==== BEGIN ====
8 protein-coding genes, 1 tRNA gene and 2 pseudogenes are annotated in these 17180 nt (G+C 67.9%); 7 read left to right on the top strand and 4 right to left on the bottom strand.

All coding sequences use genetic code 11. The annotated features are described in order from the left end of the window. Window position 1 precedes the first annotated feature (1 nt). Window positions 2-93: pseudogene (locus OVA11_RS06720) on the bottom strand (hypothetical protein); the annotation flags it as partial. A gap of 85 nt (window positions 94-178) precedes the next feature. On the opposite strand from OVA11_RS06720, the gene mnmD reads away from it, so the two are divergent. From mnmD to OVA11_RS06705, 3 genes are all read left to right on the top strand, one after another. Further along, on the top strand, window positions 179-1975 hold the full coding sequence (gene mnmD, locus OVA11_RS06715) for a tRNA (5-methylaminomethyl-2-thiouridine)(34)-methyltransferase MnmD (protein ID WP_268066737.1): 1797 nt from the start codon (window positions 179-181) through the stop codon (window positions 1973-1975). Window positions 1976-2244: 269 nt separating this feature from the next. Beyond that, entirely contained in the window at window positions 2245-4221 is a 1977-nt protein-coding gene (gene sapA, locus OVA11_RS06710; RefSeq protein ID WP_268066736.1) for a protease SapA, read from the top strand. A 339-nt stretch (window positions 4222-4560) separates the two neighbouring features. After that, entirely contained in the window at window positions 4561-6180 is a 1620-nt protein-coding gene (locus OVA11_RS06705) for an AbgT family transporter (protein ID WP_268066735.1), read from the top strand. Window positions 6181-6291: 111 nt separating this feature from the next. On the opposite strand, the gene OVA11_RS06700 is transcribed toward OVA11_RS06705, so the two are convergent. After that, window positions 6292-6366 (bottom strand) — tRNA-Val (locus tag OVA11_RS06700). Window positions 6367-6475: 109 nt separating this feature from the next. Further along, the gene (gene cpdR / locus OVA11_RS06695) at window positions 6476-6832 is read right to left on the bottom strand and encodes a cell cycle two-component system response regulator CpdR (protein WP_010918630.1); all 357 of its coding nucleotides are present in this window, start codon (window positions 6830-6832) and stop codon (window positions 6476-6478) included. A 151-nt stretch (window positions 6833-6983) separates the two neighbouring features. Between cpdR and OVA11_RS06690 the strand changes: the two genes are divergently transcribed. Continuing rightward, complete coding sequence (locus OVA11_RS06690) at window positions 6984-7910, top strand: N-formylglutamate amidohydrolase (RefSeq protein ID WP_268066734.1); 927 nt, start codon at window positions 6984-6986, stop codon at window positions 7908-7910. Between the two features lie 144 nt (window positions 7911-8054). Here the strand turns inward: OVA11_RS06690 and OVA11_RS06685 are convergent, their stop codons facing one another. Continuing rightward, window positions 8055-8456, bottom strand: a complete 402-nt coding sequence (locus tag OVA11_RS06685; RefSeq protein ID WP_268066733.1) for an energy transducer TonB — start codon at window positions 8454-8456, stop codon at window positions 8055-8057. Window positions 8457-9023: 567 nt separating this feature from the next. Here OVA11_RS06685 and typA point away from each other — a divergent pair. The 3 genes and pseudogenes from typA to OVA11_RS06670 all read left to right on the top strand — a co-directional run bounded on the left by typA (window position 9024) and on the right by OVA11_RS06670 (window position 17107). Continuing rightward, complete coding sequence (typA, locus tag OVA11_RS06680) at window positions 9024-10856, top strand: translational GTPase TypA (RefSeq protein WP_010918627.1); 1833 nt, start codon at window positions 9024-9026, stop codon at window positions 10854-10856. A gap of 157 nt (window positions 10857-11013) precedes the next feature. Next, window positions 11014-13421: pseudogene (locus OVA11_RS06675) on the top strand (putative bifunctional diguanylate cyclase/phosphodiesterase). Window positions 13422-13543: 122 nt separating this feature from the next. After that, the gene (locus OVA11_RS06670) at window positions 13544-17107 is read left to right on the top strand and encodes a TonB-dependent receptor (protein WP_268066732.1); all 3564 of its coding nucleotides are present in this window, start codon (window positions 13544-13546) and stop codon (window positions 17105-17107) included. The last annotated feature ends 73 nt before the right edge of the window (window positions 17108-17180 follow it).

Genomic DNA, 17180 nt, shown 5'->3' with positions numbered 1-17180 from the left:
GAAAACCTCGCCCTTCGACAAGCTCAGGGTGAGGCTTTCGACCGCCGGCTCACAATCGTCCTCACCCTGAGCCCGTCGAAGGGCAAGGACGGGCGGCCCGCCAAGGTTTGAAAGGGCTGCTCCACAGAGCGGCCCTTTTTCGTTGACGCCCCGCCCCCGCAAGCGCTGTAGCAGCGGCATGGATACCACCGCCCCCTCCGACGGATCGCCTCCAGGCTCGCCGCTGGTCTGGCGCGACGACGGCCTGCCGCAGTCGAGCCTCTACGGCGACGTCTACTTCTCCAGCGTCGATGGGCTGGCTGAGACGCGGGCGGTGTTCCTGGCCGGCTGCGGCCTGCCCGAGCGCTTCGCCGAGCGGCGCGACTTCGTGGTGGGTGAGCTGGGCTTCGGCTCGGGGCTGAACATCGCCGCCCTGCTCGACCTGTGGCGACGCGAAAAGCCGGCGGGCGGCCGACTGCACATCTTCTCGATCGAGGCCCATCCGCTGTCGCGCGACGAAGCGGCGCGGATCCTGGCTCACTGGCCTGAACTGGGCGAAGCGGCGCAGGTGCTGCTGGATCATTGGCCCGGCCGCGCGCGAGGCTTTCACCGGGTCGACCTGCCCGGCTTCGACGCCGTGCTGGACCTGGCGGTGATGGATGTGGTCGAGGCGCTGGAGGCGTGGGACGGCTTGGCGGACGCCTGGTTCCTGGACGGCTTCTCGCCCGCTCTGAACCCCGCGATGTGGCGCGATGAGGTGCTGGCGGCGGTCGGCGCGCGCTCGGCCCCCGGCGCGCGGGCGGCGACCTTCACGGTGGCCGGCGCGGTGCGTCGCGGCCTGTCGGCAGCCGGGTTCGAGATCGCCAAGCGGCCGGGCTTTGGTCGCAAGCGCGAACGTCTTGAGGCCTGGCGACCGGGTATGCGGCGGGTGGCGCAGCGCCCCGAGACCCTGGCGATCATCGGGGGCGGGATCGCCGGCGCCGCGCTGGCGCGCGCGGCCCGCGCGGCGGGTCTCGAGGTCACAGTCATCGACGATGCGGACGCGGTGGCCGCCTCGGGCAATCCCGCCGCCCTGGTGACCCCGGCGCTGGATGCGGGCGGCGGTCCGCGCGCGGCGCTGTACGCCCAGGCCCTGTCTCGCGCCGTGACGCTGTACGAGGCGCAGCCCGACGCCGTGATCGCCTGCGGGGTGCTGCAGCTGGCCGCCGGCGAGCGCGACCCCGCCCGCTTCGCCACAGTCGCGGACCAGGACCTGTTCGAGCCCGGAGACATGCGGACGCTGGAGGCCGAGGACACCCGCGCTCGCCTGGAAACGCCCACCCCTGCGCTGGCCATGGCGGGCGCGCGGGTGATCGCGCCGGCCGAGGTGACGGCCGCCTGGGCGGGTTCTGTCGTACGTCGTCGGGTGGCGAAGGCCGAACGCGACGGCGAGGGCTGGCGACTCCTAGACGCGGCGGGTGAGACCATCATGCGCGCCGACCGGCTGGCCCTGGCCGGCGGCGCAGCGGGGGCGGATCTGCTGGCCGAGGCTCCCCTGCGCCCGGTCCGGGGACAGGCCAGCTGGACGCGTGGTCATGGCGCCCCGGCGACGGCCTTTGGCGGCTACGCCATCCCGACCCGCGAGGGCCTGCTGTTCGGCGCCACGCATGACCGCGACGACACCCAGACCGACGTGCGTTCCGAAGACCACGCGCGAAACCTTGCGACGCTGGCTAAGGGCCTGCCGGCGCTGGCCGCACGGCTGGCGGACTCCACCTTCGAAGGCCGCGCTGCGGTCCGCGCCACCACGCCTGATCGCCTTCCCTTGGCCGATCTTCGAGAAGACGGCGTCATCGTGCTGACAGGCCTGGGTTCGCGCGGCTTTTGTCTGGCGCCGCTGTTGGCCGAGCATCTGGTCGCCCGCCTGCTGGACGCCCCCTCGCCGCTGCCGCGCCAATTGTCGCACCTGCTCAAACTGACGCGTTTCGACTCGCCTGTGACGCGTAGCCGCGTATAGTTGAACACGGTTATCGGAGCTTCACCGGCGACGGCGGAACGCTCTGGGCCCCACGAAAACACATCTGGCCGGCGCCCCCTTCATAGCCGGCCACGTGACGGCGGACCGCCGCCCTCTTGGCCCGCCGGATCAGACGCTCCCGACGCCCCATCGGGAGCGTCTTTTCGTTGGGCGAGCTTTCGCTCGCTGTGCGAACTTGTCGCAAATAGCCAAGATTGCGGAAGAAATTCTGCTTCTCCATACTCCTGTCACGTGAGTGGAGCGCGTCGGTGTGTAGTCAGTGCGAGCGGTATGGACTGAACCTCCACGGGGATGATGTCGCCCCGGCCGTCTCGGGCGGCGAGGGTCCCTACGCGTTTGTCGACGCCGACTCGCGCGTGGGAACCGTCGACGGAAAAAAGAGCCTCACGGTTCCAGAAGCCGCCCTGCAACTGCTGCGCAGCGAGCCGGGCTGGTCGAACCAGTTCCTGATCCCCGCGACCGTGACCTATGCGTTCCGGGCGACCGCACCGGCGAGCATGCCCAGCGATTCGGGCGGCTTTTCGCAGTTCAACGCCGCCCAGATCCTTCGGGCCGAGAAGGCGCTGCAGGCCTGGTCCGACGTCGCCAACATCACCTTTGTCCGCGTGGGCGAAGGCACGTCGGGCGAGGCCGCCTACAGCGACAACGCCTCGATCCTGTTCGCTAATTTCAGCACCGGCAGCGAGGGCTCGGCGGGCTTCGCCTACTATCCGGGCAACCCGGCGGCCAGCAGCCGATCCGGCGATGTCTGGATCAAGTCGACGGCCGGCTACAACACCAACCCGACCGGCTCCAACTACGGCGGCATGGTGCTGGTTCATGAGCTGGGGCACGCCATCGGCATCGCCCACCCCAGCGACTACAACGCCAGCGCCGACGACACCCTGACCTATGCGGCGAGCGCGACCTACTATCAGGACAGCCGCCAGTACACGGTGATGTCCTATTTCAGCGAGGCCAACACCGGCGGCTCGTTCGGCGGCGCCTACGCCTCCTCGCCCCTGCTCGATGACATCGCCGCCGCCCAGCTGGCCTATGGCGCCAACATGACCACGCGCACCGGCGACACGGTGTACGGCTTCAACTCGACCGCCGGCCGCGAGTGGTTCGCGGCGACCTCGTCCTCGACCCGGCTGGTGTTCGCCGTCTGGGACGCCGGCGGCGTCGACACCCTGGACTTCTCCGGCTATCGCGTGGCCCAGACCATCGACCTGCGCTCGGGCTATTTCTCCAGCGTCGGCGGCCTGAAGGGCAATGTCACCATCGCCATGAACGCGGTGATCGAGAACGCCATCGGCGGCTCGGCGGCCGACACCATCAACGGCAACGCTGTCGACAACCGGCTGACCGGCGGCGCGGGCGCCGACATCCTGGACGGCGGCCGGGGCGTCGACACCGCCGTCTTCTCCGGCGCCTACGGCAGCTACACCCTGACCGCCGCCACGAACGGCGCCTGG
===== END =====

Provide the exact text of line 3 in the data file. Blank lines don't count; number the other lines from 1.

Genomic DNA, 17180 nt, shown 5'->3' with positions numbered 1-17180 from the left: